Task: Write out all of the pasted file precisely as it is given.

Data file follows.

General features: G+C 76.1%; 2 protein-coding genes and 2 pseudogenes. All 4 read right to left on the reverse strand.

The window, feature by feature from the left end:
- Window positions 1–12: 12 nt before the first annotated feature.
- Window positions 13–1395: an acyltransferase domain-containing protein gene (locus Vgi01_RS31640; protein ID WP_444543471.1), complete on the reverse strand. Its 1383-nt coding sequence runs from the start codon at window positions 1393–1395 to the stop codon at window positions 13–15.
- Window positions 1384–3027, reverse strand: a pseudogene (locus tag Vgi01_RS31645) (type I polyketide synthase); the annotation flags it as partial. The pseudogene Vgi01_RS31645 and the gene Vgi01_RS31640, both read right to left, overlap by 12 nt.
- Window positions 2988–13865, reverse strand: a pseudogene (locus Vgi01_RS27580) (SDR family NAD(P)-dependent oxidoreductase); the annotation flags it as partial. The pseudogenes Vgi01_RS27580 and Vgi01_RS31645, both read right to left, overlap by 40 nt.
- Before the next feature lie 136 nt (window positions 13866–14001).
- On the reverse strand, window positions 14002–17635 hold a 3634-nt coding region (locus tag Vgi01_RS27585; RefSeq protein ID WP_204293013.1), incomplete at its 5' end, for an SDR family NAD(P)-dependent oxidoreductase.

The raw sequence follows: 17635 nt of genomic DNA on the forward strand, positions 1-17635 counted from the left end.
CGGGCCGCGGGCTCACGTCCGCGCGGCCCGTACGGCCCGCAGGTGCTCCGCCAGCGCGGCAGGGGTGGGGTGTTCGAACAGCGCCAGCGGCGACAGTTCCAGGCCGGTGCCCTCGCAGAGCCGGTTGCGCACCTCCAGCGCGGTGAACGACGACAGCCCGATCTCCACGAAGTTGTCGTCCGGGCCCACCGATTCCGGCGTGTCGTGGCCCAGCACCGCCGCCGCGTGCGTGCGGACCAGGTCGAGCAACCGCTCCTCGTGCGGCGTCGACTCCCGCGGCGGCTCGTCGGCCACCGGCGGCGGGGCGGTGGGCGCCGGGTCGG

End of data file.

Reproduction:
General features: G+C 76.1%; 2 protein-coding genes and 2 pseudogenes. All 4 read right to left on the reverse strand.

The window, feature by feature from the left end:
- Window positions 1–12: 12 nt before the first annotated feature.
- Window positions 13–1395: an acyltransferase domain-containing protein gene (locus Vgi01_RS31640; protein ID WP_444543471.1), complete on the reverse strand. Its 1383-nt coding sequence runs from the start codon at window positions 1393–1395 to the stop codon at window positions 13–15.
- Window positions 1384–3027, reverse strand: a pseudogene (locus tag Vgi01_RS31645) (type I polyketide synthase); the annotation flags it as partial. The pseudogene Vgi01_RS31645 and the gene Vgi01_RS31640, both read right to left, overlap by 12 nt.
- Window positions 2988–13865, reverse strand: a pseudogene (locus Vgi01_RS27580) (SDR family NAD(P)-dependent oxidoreductase); the annotation flags it as partial. The pseudogenes Vgi01_RS27580 and Vgi01_RS31645, both read right to left, overlap by 40 nt.
- Before the next feature lie 136 nt (window positions 13866–14001).
- On the reverse strand, window positions 14002–17635 hold a 3634-nt coding region (locus tag Vgi01_RS27585; RefSeq protein ID WP_204293013.1), incomplete at its 5' end, for an SDR family NAD(P)-dependent oxidoreductase.

The raw sequence follows: 17635 nt of genomic DNA on the forward strand, positions 1-17635 counted from the left end.
CGGGCCGCGGGCTCACGTCCGCGCGGCCCGTACGGCCCGCAGGTGCTCCGCCAGCGCGGCAGGGGTGGGGTGTTCGAACAGCGCCAGCGGCGACAGTTCCAGGCCGGTGCCCTCGCAGAGCCGGTTGCGCACCTCCAGCGCGGTGAACGACGACAGCCCGATCTCCACGAAGTTGTCGTCCGGGCCCACCGATTCCGGCGTGTCGTGGCCCAGCACCGCCGCCGCGTGCGTGCGGACCAGGTCGAGCAACCGCTCCTCGTGCGGCGTCGACTCCCGCGGCGGCTCGTCGGCCACCGGCGGCGGGGCGGTGGGCGCCGGGTCGG